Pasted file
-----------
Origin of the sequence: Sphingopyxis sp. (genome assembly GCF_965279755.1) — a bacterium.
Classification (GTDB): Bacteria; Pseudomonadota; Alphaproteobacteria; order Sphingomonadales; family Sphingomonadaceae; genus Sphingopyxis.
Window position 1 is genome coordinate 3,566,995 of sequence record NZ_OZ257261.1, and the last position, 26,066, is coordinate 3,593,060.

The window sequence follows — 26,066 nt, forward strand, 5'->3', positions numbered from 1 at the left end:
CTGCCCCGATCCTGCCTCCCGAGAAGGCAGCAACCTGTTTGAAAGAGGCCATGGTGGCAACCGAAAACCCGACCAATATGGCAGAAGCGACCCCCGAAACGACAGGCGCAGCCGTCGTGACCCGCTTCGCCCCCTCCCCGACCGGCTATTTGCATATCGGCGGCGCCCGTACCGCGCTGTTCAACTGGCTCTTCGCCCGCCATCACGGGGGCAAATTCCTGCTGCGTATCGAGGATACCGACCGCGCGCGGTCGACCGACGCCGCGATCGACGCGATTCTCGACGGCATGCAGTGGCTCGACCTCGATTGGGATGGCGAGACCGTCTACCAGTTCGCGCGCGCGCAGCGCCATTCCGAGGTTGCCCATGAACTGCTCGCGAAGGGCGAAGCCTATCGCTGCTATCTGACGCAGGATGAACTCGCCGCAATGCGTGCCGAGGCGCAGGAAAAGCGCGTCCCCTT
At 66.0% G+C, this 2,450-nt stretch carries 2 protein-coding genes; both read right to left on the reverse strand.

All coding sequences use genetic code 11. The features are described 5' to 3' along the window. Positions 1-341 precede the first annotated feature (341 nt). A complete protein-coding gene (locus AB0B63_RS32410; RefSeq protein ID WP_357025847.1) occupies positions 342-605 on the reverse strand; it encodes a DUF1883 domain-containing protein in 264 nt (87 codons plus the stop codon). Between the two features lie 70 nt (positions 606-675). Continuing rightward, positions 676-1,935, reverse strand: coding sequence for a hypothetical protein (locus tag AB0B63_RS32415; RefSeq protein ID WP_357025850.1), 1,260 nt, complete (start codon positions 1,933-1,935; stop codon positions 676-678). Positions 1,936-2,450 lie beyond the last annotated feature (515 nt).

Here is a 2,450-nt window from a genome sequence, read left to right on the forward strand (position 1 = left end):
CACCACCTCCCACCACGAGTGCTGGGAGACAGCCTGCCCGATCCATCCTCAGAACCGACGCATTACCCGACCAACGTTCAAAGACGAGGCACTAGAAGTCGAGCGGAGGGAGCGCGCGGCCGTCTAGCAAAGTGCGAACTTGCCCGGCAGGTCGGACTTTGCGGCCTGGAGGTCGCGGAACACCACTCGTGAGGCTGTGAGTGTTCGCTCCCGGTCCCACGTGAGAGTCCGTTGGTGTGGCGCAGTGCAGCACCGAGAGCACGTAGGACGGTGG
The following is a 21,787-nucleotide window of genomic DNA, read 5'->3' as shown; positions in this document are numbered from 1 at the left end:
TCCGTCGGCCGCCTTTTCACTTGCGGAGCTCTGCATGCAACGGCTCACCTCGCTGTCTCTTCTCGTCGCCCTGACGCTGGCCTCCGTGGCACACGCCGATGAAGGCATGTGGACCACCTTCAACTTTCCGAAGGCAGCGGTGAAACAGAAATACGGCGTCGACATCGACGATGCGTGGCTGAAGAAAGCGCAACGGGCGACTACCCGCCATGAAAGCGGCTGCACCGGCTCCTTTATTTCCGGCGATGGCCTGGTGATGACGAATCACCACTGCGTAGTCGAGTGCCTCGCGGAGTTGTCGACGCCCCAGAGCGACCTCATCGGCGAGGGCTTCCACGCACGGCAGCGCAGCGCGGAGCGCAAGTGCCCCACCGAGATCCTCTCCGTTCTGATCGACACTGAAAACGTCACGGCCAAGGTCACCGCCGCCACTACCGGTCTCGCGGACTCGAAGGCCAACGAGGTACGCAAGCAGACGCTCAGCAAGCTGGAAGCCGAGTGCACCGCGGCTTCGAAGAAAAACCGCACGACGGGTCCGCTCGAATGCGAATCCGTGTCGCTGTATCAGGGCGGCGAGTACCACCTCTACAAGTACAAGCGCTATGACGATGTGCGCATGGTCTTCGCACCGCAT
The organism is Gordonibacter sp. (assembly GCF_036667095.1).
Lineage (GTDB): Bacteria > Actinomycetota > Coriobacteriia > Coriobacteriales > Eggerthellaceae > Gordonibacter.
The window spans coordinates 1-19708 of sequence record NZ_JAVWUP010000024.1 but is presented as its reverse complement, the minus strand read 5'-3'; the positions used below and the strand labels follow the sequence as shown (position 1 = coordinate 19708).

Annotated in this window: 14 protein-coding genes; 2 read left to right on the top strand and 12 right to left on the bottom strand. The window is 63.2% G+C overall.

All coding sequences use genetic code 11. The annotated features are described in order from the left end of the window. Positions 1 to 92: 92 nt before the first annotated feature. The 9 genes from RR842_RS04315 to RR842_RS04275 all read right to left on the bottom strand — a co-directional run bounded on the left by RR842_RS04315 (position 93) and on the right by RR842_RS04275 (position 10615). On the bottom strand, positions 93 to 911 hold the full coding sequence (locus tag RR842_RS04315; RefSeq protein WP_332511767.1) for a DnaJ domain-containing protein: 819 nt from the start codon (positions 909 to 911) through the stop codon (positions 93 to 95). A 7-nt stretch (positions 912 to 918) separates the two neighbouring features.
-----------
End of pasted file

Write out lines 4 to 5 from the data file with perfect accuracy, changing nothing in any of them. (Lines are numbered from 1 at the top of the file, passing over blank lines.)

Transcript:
The window sequence follows — 26,066 nt, forward strand, 5'->3', positions numbered from 1 at the left end:
CTGCCCCGATCCTGCCTCCCGAGAAGGCAGCAACCTGTTTGAAAGAGGCCATGGTGGCAACCGAAAACCCGACCAATATGGCAGAAGCGACCCCCGAAACGACAGGCGCAGCCGTCGTGACCCGCTTCGCCCCCTCCCCGACCGGCTATTTGCATATCGGCGGCGCCCGTACCGCGCTGTTCAACTGGCTCTTCGCCCGCCATCACGGGGGCAAATTCCTGCTGCGTATCGAGGATACCGACCGCGCGCGGTCGACCGACGCCGCGATCGACGCGATTCTCGACGGCATGCAGTGGCTCGACCTCGATTGGGATGGCGAGACCGTCTACCAGTTCGCGCGCGCGCAGCGCCATTCCGAGGTTGCCCATGAACTGCTCGCGAAGGGCGAAGCCTATCGCTGCTATCTGACGCAGGATGAACTCGCCGCAATGCGTGCCGAGGCGCAGGAAAAGCGCGTCCCCTT